By Theodor Bröcker, Klaus Jänich
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Extra info for Einfuehrung in die Differentialtopologie
Note also that an arbitrary subset U ⊆ M is in S iff U = i∈I Ui with Ui = Mi for all i ∈ I except for one i 0 ∈ I and Ui0 ∈ Mi0 . Thus for a finite intersection U of such sets we still have Ui = Mi for all but finitely many i ∈ I . Hence U is in B iff U is the product of Ui ’s with all Ui equal to Mi except for finitely many Ui1 ∈ Mi1 , . . , Uin ∈ Min . In the case of a finite Cartesian product M = M1 × · · · × Mn we note that the above basis of the product is simply given by B = O1 × · · · × On O1 ∈ M1 , .
Then there is an open O ⊆ U with f ( p) ∈ O and hence p ∈ f −1 (O) ∈ U( p), since f −1 (O) is open by continuity. But then f −1 (O) ⊆ f −1 (U ) shows f −1 (U ) ∈ U( p) giving (ii) =⇒ (i) Finally, the compatibility of and with preimages shows the equivalence of (ii) and (iv). In particular, the fourth part is often very convenient for checking continuity as we can use a rather small and easy subbasis instead of the typically huge and complicated topology. 3 Let f : (M, M) −→ (N , N ) and g : (N , N ) −→ (K , K) be maps between topological spaces.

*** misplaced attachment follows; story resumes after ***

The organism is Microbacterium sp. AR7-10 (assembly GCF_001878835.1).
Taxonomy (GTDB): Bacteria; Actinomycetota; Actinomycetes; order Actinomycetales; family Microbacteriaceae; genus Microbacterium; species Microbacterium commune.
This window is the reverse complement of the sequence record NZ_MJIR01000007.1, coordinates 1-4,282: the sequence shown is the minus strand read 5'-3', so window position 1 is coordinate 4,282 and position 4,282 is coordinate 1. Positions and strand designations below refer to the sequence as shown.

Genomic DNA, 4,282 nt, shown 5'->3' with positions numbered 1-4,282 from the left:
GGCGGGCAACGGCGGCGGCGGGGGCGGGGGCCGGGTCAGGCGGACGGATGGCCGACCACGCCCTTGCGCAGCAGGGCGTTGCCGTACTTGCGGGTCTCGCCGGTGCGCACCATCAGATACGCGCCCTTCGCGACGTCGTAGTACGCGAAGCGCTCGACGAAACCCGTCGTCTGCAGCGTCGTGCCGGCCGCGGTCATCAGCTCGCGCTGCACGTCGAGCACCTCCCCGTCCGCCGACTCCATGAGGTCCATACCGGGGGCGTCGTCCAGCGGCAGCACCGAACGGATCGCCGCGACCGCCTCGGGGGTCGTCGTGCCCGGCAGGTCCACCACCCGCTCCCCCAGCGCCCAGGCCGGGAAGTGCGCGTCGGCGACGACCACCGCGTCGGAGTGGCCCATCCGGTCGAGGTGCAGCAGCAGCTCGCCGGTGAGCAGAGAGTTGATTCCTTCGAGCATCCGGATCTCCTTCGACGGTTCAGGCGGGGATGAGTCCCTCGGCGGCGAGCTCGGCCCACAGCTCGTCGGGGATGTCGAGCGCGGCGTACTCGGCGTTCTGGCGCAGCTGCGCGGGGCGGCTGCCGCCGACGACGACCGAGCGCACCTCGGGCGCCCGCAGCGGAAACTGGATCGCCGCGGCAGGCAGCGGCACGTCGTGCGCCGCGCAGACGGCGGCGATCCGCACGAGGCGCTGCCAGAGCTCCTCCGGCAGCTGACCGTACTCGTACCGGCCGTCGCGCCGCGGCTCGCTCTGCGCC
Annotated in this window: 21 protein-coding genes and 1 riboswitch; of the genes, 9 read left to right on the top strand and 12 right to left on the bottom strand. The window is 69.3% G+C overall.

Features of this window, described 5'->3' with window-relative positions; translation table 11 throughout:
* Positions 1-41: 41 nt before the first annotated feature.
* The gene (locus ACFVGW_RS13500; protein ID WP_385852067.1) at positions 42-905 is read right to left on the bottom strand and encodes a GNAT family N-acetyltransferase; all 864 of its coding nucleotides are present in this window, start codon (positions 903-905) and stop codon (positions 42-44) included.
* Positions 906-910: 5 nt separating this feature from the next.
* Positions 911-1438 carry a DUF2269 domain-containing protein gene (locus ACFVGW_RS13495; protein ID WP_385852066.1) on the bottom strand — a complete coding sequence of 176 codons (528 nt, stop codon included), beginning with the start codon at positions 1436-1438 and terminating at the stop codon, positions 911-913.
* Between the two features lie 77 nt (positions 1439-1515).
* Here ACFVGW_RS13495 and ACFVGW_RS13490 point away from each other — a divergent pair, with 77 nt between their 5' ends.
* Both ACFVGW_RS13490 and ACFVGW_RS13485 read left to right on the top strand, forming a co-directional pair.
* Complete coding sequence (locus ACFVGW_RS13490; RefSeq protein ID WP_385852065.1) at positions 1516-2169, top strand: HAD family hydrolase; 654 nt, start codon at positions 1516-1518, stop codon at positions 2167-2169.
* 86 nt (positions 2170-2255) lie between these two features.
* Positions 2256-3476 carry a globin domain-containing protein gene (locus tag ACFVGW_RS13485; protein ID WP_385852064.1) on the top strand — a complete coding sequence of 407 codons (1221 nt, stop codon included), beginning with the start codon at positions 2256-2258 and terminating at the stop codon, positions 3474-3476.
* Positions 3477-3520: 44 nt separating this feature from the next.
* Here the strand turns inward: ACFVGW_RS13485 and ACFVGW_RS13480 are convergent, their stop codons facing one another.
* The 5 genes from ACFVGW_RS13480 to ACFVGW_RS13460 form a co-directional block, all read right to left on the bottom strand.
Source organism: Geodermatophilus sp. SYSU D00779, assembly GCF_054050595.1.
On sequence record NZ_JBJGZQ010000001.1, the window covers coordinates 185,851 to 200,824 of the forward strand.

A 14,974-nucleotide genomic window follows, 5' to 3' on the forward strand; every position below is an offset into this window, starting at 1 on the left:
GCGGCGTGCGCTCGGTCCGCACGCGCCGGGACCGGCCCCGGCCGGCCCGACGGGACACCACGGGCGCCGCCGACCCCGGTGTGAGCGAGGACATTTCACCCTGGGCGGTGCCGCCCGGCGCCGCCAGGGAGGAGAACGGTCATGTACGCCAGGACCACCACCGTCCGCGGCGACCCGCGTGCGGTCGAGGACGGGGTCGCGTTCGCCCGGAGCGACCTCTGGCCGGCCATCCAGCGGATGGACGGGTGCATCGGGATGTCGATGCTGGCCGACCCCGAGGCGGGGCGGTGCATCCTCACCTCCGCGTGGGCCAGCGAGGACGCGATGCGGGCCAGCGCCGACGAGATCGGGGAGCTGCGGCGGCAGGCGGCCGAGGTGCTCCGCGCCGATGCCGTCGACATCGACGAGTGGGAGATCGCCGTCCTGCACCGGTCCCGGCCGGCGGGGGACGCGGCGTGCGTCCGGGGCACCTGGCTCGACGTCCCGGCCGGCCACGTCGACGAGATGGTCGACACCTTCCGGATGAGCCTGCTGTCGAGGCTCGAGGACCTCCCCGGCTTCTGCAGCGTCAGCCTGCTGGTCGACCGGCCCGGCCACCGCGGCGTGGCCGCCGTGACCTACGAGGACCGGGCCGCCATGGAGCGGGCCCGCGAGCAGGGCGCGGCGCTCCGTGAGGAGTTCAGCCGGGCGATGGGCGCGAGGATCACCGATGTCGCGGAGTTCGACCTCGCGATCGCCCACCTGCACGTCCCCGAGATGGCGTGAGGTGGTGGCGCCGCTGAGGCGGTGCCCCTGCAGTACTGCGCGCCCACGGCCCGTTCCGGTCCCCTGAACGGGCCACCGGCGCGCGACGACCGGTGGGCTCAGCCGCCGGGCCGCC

Proof Let q ∈ M be a point with f (q) = g(q). Then the Hausdorff property implies that we find open subsets O1 , O2 ⊆ N with f (q) ∈ O1 and g(q) ∈ O2 but O1 ∩O2 = ∅. By continuity, f −1 (O1 ) and g −1 (O2 ) are open and q ∈ f −1 (O1 ) ∩ g −1 (O2 ). If q is another point in this intersection then f (q ) ∈ O1 and g(q ) ∈ O2 yielding f (q ) = g(q ) as O1 ∩ O2 = ∅. This shows the first part by taking complements. The second part is now easy as the set U ⊆ M is in the closed coincidence set and thus also U cl is in the closed coincidence set.
Einfuehrung in die Differentialtopologie by Theodor Bröcker, Klaus Jänich